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The 10 PM Soliloquies

At political fairgrounds, on social media or TV, vigilantism rules

The 10 PM Soliloquies
Illustration by Sorit
The 10 PM Soliloquies
outlookindia.com
-0001-11-30T00:00:00+0553

What is common between Ramdev, Anna Hazare, cyber warriors who attack any opinion different from theirs, retired Foreign Service officers and generals fulminating on security issues on television and the TV anchors who egg them on on behalf of the “nation”? Well, they are all part of the new breed of political vigilantes, a politically aggressive class which seeks to push the Indian state and society in a direction of their choice—some ostensibly towards greater accountability and transparency and others towards being a hard state. Some do it in the name of democracy, others claim to be defending the security and integrity of the nation.

They speak of democracy but in effect show nothing but disdain for the ‘right to dissent’—emphasising the flaws of their opponents to the extent of delegitimising them. Here too there can be distinctions—Ramdev and Anna are political vigilantes but someone like Arvind Kejriwal is perhaps not entirely so. After all, he was open to negotiations even during the Lokpal Bill agitation and has now signed on to reformism by taking the political plunge. For vigilantes, their own interests are supreme and they do not feel the need to take the interests of others on board even while claiming to speak for them.

The two most active sites for vigilante politics in India are television and the social media. They intervene with relentless pressure even before a political debate can take shape and in the event end up hijacking it. However, vigilante politics can unfold as easily at Jantar Mantar, India Gate, the Ramlila Ground in Delhi or in any other public space, including village panchayats. What defines this vigilantism is not the sites where it appears but the way in which it puts forward its interests and values as non-negotiable. Thus Narendra Modi’s leadership is non-negotiable for his army of both fake and genuine followers in the social media and they will breach all norms to attack those who question him. Similarly, young women exercising their choice in a marriage is a no-no for caste panchayats in parts of north India, especially if it involves inter-caste (or intra-gotra) alliances. For others, Kashmir is an internal matter of India. The only negotiation possible with Pakistan is for the return of the area under its control, including Gilgit and Baltistan. Yet others urge that both Pakistan and China be given a bloody nose for “incursions” into Indian territory.

While vigilantes usually prefer to remain anonymous or to identify themselves only after they have ‘struck’ on a particular issue, what is curious is that in India they do not seek anonymity, especially where their ‘strong’ views provide them a halo of nationalism. Most vigilante commentators do not even look for anonymity on the social media, usually posting real names and photographs.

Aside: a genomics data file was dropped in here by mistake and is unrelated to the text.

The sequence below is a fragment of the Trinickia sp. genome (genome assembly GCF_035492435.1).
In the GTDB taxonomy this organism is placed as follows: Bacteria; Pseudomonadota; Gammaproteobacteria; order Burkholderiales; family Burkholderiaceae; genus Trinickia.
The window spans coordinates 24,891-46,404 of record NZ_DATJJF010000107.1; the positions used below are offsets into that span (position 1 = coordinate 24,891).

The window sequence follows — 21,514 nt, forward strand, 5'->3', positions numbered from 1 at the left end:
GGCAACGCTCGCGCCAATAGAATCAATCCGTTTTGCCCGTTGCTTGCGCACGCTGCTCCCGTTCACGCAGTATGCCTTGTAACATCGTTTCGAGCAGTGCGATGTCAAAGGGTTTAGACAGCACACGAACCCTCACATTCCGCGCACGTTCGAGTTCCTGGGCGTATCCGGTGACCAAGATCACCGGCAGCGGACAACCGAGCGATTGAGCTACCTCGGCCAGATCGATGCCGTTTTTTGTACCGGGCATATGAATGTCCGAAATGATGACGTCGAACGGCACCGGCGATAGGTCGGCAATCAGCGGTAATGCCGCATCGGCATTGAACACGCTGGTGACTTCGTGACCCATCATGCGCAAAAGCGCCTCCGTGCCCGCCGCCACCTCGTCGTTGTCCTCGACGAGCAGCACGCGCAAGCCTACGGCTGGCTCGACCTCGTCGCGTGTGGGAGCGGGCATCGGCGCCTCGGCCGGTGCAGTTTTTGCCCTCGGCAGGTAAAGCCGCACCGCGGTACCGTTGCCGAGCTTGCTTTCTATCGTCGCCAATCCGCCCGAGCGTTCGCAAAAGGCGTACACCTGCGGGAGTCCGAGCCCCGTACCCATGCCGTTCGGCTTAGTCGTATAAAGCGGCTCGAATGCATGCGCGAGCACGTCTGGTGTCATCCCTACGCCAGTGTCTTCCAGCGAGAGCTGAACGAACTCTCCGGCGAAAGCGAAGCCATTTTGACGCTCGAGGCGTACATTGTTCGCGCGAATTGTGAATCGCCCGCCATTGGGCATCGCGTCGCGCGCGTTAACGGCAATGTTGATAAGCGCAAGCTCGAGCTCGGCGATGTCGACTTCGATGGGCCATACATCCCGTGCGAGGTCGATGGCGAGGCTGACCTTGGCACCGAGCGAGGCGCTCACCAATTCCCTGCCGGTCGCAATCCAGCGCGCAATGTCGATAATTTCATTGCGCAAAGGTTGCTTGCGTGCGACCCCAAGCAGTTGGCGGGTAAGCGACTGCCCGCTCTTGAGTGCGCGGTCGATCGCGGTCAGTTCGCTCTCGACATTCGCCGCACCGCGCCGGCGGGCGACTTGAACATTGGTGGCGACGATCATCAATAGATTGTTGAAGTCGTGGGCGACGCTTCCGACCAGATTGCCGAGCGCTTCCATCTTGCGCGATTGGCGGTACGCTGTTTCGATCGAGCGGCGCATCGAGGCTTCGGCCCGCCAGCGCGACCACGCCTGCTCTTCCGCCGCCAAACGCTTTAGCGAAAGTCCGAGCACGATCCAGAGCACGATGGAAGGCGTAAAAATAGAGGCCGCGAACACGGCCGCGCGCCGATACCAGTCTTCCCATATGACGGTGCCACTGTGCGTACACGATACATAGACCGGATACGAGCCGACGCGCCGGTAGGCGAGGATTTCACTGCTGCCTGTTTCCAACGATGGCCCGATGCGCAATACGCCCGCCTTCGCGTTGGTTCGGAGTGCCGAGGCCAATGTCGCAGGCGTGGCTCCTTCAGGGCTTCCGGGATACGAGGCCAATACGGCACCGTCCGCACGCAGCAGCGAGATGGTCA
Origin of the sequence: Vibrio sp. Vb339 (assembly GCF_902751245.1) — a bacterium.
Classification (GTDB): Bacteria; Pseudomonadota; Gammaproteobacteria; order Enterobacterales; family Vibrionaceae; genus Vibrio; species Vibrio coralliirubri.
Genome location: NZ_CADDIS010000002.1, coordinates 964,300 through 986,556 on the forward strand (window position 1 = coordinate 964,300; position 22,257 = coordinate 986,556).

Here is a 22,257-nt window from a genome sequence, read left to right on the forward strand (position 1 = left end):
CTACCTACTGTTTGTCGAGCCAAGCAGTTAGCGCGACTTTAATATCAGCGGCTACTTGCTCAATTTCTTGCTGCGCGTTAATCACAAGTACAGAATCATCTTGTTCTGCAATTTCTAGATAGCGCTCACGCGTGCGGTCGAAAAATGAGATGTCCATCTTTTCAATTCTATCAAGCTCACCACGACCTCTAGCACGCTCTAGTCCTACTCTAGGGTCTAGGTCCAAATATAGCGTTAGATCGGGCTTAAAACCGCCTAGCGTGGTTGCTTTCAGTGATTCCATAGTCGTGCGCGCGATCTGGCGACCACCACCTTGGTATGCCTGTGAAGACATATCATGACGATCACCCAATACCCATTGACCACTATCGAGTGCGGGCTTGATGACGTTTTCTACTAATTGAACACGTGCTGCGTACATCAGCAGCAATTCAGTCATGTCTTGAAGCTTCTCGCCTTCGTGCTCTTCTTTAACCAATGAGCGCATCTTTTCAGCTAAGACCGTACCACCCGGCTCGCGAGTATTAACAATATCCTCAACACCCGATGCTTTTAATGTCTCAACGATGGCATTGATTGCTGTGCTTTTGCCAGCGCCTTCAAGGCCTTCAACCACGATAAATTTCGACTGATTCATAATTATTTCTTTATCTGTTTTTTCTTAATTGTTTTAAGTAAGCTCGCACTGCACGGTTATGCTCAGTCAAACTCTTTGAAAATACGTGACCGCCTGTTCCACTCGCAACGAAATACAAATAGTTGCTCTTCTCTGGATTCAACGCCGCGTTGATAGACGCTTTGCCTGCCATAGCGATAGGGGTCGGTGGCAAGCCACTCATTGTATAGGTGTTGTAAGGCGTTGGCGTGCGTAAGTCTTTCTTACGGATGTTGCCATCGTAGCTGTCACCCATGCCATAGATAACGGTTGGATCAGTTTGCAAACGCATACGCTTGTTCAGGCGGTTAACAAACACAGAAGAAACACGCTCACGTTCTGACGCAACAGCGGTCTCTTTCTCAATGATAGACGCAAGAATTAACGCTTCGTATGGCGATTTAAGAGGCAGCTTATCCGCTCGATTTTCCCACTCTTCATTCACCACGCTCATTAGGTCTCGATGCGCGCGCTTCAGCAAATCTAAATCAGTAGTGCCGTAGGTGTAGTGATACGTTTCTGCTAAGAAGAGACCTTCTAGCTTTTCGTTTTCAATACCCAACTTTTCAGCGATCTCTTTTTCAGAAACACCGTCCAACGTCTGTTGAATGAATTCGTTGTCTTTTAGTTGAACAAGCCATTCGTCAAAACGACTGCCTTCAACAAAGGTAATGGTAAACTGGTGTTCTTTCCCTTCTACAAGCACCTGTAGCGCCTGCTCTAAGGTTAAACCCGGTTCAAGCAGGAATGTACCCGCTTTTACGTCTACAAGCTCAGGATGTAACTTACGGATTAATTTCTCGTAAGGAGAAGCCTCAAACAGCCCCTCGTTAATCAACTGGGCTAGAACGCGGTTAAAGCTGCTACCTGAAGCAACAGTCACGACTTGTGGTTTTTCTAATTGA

The methods they choose—frightening the political class with large gathering of crowds (Ramdev’s so-called yoga camp at the Ramlila grounds), insulting those who are inimical to their interests (Kiran Bedi talking about politicians during Anna’s agitation), shouting down or attacking people who have a different point of view (attacks on Arundhati Roy and Prashant Bhushan for their views on Kashmir or abusing people who criticise Modi), blackmailing the regime of the day (Ramdev’s threats and Anna Hazare’s interminable fasts), or fomenting communal riots to control the beh­aviour of certain communities (eg the anti-Sikh riots of 1984, the Gujarat riots of 2002, or more recently, the Muzaffarnagar riots). All these events do not just represent a point of view, they aim to push politics in certain directions.

It is clear that vigilante politics had its precursor in movements like Bal Thackeray’s Shiv Sena and its latter day spin-off, the Maharashtra Navnirman Sena, both of which straddle the legislative world also. There were also regional manifestations, like the Sri Rama Sene in Karnataka. What is new is that vigilante politics has acquired a pan-Indian and a pan-class dimension. And with it has come a certain degree of respectability.

What seems to have made this possible is the technological revolution. Is it no more than the ease of communicating ideas through the internet and Twitter? No, because at the heart of vigilante politics is the non-acceptance of people with different interests and opinions as political equals—the basic principle on which democracy rests. Thus vigilante politics can be as prevalent among the educated urban middle classes as among illiterate caste leaders or heads of patriarchal communities. Vigilante politics arises from the privileged position each of them enjoys and the desire to perpetuate it by trying to impose their values on everybody else.

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